33.  1. Bowel spillage could occur during surgery, resulting in peritonitis. Complete or partial bowel obstruction may occur before bowel resection. Diverticulosis doesn’t result from surgery or colon cancer.

34.  3. The client with gastric cancer may report a feeling of fullness in the stomach, but not enough to cause him to seek medical attention. Abdominal cramping isn’t associated with gastric cancer. Anorexia and weight loss (not increased hunger or weight gain) are common symptoms of gastric cancer.

35.  A gastroscopy will allow direct visualization of the tumor. A colonoscopy or a barium enema would help diagnose colon cancer. Serum chemistry levels don’t contribute data useful to the assessment of gastric cancer.

36.  2. Client’s with gastric cancer commonly have nutritional deficits and may be cachectic. Discharge planning before surgery is important, but correcting the nutrition deficit is a higher priority. At present, radiation therapy hasn’t been proven effective for gastric cancer, and teaching about it preoperatively wouldn’t be appropriate. Prevention of DVT also isn’t a high priority to surgery, though it assumes greater importance after surgery.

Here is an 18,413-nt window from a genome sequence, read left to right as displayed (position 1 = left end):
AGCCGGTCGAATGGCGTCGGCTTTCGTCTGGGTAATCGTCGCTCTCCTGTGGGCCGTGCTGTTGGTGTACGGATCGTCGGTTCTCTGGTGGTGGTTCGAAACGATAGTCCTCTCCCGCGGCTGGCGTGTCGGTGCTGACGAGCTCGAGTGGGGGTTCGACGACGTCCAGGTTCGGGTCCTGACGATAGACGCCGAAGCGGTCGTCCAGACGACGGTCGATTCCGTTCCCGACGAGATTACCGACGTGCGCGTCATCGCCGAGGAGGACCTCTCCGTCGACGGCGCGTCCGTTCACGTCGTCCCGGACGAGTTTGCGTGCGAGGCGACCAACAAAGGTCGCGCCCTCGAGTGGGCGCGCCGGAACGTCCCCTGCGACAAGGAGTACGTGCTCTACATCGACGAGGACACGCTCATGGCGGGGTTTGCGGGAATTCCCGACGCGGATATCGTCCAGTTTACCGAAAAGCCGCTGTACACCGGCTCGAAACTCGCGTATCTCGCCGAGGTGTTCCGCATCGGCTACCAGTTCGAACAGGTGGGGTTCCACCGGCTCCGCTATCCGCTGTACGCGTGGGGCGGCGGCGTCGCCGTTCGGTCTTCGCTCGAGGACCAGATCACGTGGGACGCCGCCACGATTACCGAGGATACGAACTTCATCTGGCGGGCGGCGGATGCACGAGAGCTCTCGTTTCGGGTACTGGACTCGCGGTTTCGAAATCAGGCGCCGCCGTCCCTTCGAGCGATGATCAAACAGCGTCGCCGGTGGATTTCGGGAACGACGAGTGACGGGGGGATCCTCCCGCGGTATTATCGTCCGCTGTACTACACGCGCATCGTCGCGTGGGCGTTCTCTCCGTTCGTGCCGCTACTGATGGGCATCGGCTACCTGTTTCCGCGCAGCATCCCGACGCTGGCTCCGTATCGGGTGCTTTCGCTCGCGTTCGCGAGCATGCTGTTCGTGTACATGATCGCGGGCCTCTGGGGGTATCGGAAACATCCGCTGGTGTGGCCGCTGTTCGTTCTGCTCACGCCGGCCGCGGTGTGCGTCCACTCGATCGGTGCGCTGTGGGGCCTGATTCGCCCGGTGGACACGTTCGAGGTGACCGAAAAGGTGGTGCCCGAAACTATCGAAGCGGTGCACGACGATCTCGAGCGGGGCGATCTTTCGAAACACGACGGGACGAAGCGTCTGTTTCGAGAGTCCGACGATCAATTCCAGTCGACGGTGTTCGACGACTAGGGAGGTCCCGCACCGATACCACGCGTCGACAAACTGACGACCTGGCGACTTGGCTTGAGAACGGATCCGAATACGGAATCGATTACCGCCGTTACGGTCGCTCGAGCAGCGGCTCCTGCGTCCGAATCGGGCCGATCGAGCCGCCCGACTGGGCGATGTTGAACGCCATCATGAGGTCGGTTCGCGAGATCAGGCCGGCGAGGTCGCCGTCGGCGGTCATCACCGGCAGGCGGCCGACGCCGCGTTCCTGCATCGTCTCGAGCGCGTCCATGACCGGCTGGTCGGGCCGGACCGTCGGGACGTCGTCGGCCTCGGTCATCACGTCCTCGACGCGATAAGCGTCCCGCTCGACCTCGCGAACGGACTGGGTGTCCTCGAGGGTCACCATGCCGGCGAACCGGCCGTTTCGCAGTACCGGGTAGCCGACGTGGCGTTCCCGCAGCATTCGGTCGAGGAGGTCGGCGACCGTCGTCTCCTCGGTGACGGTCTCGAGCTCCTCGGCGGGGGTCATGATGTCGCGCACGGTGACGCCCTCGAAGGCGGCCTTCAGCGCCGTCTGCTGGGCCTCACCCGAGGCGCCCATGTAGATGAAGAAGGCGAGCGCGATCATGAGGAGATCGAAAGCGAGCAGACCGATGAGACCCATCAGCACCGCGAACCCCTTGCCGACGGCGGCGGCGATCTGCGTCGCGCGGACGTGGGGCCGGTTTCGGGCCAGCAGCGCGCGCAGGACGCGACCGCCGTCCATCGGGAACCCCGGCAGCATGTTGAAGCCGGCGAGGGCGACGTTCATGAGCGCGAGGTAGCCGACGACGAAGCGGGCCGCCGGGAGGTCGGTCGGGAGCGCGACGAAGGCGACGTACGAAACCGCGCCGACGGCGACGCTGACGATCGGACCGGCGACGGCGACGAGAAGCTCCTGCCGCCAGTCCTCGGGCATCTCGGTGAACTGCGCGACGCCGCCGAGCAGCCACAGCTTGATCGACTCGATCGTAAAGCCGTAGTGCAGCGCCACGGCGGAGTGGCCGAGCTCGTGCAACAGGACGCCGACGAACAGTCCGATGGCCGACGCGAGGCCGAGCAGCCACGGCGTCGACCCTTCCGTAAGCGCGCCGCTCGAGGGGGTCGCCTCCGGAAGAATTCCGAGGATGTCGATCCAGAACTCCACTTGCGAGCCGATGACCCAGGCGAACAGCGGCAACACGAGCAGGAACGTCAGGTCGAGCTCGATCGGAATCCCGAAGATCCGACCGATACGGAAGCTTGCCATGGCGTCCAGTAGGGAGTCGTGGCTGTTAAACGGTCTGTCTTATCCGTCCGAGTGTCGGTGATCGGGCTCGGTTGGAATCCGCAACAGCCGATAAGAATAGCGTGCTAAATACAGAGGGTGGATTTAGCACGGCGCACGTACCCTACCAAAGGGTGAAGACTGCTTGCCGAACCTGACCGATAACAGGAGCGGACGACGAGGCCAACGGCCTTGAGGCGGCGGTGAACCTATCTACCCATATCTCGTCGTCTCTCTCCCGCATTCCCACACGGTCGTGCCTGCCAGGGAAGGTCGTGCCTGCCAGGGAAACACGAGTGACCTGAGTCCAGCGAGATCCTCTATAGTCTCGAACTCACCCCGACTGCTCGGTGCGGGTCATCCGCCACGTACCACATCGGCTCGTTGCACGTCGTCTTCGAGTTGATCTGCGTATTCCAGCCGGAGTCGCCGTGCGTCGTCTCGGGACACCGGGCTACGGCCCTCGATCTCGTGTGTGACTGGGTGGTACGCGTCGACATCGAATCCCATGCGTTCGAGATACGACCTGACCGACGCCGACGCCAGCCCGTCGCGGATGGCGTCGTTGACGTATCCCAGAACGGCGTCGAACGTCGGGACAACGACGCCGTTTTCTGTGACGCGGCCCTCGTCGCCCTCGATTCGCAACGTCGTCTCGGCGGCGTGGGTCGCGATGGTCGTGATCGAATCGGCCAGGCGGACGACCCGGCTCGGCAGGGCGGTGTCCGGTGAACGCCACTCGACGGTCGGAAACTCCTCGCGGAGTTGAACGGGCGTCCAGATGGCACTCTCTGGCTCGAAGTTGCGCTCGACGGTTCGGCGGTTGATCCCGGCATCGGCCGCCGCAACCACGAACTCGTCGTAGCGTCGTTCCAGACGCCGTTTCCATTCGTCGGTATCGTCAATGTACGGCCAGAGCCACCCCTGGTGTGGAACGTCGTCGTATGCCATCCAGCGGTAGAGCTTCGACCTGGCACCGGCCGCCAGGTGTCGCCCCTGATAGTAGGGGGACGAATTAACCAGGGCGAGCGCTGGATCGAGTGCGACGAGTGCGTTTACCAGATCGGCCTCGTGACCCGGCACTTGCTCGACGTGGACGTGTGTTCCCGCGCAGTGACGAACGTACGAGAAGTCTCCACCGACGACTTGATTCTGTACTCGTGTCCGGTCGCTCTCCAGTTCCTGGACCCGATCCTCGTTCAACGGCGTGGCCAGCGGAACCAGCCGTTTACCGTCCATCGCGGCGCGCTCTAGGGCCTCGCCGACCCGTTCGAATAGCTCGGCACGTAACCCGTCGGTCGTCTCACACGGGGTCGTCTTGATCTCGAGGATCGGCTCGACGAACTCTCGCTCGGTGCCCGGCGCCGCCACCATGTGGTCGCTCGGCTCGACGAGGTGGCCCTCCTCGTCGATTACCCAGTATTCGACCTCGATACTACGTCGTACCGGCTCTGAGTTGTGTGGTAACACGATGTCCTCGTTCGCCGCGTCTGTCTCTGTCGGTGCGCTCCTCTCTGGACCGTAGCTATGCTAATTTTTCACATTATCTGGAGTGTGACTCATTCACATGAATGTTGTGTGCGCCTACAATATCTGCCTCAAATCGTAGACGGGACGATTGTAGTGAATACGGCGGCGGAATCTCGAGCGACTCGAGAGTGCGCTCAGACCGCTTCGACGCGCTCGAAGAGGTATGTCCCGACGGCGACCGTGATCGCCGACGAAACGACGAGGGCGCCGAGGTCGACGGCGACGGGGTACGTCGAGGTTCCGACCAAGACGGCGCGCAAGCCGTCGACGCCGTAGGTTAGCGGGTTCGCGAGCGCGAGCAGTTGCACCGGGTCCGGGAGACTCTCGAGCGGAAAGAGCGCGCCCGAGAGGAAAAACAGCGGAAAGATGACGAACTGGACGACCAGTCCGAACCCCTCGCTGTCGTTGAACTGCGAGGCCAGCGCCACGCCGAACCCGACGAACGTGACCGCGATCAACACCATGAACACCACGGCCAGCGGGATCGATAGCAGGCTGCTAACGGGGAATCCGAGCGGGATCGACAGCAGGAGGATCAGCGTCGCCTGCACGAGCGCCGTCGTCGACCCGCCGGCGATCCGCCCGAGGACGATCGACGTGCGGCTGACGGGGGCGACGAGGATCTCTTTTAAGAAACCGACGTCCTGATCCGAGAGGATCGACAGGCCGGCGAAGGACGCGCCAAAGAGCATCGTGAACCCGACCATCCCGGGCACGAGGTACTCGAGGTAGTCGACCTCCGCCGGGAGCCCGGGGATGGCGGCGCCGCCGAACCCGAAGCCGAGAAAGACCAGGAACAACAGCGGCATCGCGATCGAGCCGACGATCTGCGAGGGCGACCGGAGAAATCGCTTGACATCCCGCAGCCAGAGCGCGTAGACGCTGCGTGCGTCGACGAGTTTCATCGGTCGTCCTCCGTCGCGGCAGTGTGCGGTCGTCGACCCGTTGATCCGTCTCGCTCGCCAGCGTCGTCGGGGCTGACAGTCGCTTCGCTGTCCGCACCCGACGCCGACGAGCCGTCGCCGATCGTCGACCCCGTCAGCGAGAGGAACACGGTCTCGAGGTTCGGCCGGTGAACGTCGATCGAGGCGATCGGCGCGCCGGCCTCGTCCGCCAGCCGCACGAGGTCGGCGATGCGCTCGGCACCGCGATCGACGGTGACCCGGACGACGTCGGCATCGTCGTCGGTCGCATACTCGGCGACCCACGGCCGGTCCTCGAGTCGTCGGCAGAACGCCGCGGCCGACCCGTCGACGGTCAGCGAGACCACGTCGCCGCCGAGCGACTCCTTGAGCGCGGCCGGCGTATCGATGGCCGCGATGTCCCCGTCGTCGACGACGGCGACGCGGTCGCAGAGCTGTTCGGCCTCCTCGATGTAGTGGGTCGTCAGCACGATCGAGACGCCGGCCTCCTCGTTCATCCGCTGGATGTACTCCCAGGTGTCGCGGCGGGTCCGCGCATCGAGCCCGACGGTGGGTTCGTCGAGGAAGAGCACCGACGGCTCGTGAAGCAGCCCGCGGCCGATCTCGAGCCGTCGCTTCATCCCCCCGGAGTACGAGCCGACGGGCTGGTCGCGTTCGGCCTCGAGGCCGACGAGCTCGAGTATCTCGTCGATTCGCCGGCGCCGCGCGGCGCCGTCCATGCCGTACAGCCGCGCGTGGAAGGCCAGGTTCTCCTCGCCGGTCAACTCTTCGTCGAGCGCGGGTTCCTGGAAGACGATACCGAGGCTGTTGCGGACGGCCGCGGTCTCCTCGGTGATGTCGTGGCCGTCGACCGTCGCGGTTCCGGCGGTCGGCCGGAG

37.  2. After gastric resection, a client may require total parenteral nutrition or jejunostomy tube feedings to maintain adequate nutritional status.

38.  2. Dumping syndrome is a problem that occurs postprandially after gastric resection because ingested food rapidly enters the jejunum without proper mixing and without the normal duodenal digestive processing. Diarrhea, not constipation, may also be a symptom. Gastric or intestinal spasms don’t occur, but antispasmidics may be given to slow gastric emptying.

39.  3. Rectal bleeding is a common symptom of rectal cancer. Rectal cancer may be missed because other conditions such as hemorrhoids can cause rectal bleeding. Abdominal fullness may occur with colon cancer, gastric fullness may occur with gastric cancer, and right upper quadrant pain may occur with liver cancer.

40.  1. A client with adenomatous polyps has a higher risk for developing rectal cancer than others do. Clients with diverticulitis are more likely to develop colon cancer. Hemorrhoids don’t increase the chance of any type of cancer. Clients with peptic ulcer disease have a higher incidence of gastric cancer.